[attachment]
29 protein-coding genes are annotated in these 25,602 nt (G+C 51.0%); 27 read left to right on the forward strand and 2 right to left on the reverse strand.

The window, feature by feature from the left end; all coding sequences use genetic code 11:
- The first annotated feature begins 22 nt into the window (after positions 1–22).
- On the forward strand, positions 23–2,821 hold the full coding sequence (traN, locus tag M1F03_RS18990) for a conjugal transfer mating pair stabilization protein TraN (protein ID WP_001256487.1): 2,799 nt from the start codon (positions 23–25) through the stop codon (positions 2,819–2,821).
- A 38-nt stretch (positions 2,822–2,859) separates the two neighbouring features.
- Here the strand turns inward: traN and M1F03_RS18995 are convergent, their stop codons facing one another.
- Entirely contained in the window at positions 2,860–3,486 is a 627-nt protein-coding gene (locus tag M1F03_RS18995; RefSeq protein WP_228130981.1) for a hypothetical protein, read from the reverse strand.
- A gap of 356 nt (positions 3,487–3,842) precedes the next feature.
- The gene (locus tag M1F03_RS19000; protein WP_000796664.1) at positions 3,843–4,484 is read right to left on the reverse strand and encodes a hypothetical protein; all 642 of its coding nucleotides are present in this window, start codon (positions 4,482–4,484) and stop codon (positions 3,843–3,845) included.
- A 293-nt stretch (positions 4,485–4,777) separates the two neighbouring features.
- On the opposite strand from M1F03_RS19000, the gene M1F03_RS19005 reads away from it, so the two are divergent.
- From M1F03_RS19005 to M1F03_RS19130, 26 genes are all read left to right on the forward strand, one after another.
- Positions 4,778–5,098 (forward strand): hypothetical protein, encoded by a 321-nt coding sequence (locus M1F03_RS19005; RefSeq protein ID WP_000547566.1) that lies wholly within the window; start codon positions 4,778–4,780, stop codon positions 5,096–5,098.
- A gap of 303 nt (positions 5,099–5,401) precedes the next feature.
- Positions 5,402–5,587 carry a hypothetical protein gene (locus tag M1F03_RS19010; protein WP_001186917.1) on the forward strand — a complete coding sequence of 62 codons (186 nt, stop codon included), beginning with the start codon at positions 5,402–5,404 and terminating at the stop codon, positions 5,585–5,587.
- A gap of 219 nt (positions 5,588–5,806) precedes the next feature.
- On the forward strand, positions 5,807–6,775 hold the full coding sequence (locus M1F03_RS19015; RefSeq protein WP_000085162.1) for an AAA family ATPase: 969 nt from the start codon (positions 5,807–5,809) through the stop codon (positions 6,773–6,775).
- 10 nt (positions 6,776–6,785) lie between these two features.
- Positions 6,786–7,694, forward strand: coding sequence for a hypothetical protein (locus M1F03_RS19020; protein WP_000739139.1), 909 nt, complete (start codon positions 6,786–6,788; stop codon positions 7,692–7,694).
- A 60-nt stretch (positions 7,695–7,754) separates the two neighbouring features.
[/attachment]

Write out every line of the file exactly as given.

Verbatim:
29 protein-coding genes are annotated in these 25,602 nt (G+C 51.0%); 27 read left to right on the forward strand and 2 right to left on the reverse strand.

The window, feature by feature from the left end; all coding sequences use genetic code 11:
- The first annotated feature begins 22 nt into the window (after positions 1–22).
- On the forward strand, positions 23–2,821 hold the full coding sequence (traN, locus tag M1F03_RS18990) for a conjugal transfer mating pair stabilization protein TraN (protein ID WP_001256487.1): 2,799 nt from the start codon (positions 23–25) through the stop codon (positions 2,819–2,821).
- A 38-nt stretch (positions 2,822–2,859) separates the two neighbouring features.
- Here the strand turns inward: traN and M1F03_RS18995 are convergent, their stop codons facing one another.
- Entirely contained in the window at positions 2,860–3,486 is a 627-nt protein-coding gene (locus tag M1F03_RS18995; RefSeq protein WP_228130981.1) for a hypothetical protein, read from the reverse strand.
- A gap of 356 nt (positions 3,487–3,842) precedes the next feature.
- The gene (locus tag M1F03_RS19000; protein WP_000796664.1) at positions 3,843–4,484 is read right to left on the reverse strand and encodes a hypothetical protein; all 642 of its coding nucleotides are present in this window, start codon (positions 4,482–4,484) and stop codon (positions 3,843–3,845) included.
- A 293-nt stretch (positions 4,485–4,777) separates the two neighbouring features.
- On the opposite strand from M1F03_RS19000, the gene M1F03_RS19005 reads away from it, so the two are divergent.
- From M1F03_RS19005 to M1F03_RS19130, 26 genes are all read left to right on the forward strand, one after another.
- Positions 4,778–5,098 (forward strand): hypothetical protein, encoded by a 321-nt coding sequence (locus M1F03_RS19005; RefSeq protein ID WP_000547566.1) that lies wholly within the window; start codon positions 4,778–4,780, stop codon positions 5,096–5,098.
- A gap of 303 nt (positions 5,099–5,401) precedes the next feature.
- Positions 5,402–5,587 carry a hypothetical protein gene (locus tag M1F03_RS19010; protein WP_001186917.1) on the forward strand — a complete coding sequence of 62 codons (186 nt, stop codon included), beginning with the start codon at positions 5,402–5,404 and terminating at the stop codon, positions 5,585–5,587.
- A gap of 219 nt (positions 5,588–5,806) precedes the next feature.
- On the forward strand, positions 5,807–6,775 hold the full coding sequence (locus M1F03_RS19015; RefSeq protein WP_000085162.1) for an AAA family ATPase: 969 nt from the start codon (positions 5,807–5,809) through the stop codon (positions 6,773–6,775).
- 10 nt (positions 6,776–6,785) lie between these two features.
- Positions 6,786–7,694, forward strand: coding sequence for a hypothetical protein (locus M1F03_RS19020; protein WP_000739139.1), 909 nt, complete (start codon positions 6,786–6,788; stop codon positions 7,692–7,694).
- A 60-nt stretch (positions 7,695–7,754) separates the two neighbouring features.